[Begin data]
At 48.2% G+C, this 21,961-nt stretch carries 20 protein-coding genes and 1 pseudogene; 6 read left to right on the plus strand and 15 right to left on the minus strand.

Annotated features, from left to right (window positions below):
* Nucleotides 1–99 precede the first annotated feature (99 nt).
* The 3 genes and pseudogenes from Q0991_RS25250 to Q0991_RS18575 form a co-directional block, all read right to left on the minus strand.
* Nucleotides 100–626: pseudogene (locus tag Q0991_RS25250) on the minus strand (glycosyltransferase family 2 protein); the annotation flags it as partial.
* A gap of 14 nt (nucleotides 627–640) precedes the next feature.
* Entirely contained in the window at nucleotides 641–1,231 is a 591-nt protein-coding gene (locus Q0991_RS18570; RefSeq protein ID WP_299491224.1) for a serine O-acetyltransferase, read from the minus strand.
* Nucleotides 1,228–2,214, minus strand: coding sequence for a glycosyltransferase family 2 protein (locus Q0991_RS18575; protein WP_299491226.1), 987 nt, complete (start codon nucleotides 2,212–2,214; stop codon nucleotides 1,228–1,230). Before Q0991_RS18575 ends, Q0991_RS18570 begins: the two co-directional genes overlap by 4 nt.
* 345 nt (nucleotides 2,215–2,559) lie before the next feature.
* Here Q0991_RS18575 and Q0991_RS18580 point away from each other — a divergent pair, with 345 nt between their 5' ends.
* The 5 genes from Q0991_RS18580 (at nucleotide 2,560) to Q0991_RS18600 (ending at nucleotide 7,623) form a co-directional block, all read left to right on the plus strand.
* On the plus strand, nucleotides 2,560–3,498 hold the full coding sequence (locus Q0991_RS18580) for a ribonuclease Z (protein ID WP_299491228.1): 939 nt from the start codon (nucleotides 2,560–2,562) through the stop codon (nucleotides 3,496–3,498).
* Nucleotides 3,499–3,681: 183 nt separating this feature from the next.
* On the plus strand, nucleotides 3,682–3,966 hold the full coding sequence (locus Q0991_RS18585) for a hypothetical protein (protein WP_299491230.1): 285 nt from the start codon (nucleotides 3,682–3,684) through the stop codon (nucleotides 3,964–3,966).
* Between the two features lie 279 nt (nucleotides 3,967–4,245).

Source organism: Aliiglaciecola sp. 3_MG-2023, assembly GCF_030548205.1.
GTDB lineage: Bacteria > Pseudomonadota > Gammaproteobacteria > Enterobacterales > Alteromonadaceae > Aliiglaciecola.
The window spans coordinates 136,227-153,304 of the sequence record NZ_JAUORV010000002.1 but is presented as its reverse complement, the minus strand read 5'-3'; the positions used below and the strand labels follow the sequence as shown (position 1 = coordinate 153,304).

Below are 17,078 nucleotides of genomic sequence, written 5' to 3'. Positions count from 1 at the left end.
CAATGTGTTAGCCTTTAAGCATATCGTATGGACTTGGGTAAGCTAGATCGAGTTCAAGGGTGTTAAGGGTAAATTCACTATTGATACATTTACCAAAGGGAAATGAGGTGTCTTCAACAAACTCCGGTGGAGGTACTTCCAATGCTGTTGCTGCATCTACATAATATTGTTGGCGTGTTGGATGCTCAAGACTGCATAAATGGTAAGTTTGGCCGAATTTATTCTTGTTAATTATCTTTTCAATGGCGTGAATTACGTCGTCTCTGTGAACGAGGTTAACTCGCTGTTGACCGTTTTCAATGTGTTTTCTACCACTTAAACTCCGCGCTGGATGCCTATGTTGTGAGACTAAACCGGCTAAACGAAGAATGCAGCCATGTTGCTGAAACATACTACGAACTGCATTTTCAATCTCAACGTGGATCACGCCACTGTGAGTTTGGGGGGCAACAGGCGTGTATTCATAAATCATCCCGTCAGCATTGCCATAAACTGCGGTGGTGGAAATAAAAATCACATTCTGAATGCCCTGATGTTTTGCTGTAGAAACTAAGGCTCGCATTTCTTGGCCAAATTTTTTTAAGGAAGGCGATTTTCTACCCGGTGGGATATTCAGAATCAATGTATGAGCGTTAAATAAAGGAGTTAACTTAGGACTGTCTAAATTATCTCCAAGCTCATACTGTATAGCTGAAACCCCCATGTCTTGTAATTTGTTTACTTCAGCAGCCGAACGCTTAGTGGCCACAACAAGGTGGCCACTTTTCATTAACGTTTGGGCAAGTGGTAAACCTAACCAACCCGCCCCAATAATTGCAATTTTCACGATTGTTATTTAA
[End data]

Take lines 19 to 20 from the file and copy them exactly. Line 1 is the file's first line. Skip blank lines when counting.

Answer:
Below are 17,078 nucleotides of genomic sequence, written 5' to 3'. Positions count from 1 at the left end.
CAATGTGTTAGCCTTTAAGCATATCGTATGGACTTGGGTAAGCTAGATCGAGTTCAAGGGTGTTAAGGGTAAATTCACTATTGATACATTTACCAAAGGGAAATGAGGTGTCTTCAACAAACTCCGGTGGAGGTACTTCCAATGCTGTTGCTGCATCTACATAATATTGTTGGCGTGTTGGATGCTCAAGACTGCATAAATGGTAAGTTTGGCCGAATTTATTCTTGTTAATTATCTTTTCAATGGCGTGAATTACGTCGTCTCTGTGAACGAGGTTAACTCGCTGTTGACCGTTTTCAATGTGTTTTCTACCACTTAAACTCCGCGCTGGATGCCTATGTTGTGAGACTAAACCGGCTAAACGAAGAATGCAGCCATGTTGCTGAAACATACTACGAACTGCATTTTCAATCTCAACGTGGATCACGCCACTGTGAGTTTGGGGGGCAACAGGCGTGTATTCATAAATCATCCCGTCAGCATTGCCATAAACTGCGGTGGTGGAAATAAAAATCACATTCTGAATGCCCTGATGTTTTGCTGTAGAAACTAAGGCTCGCATTTCTTGGCCAAATTTTTTTAAGGAAGGCGATTTTCTACCCGGTGGGATATTCAGAATCAATGTATGAGCGTTAAATAAAGGAGTTAACTTAGGACTGTCTAAATTATCTCCAAGCTCATACTGTATAGCTGAAACCCCCATGTCTTGTAATTTGTTTACTTCAGCAGCCGAACGCTTAGTGGCCACAACAAGGTGGCCACTTTTCATTAACGTTTGGGCAAGTGGTAAACCTAACCAACCCGCCCCAATAATTGCAATTTTCACGATTGTTATTTAA